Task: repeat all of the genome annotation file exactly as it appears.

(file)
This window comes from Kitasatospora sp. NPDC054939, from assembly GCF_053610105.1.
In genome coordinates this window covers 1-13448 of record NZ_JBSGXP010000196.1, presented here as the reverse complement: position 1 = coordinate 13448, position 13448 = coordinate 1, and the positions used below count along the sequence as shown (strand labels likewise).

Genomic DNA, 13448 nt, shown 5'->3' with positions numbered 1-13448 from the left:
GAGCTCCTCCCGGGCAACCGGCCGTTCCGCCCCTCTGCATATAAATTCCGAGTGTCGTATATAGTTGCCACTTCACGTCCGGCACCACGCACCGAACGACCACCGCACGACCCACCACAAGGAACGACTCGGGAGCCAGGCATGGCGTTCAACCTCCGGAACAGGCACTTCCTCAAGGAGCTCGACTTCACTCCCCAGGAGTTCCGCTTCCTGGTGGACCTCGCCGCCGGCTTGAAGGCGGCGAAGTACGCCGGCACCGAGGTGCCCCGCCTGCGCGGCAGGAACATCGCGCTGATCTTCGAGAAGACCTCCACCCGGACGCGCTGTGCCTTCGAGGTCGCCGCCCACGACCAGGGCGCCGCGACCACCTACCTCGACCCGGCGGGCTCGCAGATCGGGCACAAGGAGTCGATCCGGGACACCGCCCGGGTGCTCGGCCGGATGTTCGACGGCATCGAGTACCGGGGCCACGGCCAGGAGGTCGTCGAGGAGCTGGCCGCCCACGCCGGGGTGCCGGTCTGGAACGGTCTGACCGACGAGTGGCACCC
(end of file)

This window comes from Kitasatospora sp. NPDC054939, from assembly GCF_053610105.1.
In genome coordinates this window covers 1-13448 of record NZ_JBSGXP010000196.1, presented here as the reverse complement: position 1 = coordinate 13448, position 13448 = coordinate 1, and the positions used below count along the sequence as shown (strand labels likewise).

Genomic DNA, 13448 nt, shown 5'->3' with positions numbered 1-13448 from the left:
GAGCTCCTCCCGGGCAACCGGCCGTTCCGCCCCTCTGCATATAAATTCCGAGTGTCGTATATAGTTGCCACTTCACGTCCGGCACCACGCACCGAACGACCACCGCACGACCCACCACAAGGAACGACTCGGGAGCCAGGCATGGCGTTCAACCTCCGGAACAGGCACTTCCTCAAGGAGCTCGACTTCACTCCCCAGGAGTTCCGCTTCCTGGTGGACCTCGCCGCCGGCTTGAAGGCGGCGAAGTACGCCGGCACCGAGGTGCCCCGCCTGCGCGGCAGGAACATCGCGCTGATCTTCGAGAAGACCTCCACCCGGACGCGCTGTGCCTTCGAGGTCGCCGCCCACGACCAGGGCGCCGCGACCACCTACCTCGACCCGGCGGGCTCGCAGATCGGGCACAAGGAGTCGATCCGGGACACCGCCCGGGTGCTCGGCCGGATGTTCGACGGCATCGAGTACCGGGGCCACGGCCAGGAGGTCGTCGAGGAGCTGGCCGCCCACGCCGGGGTGCCGGTCTGGAACGGTCTGACCGACGAGTGGCACCC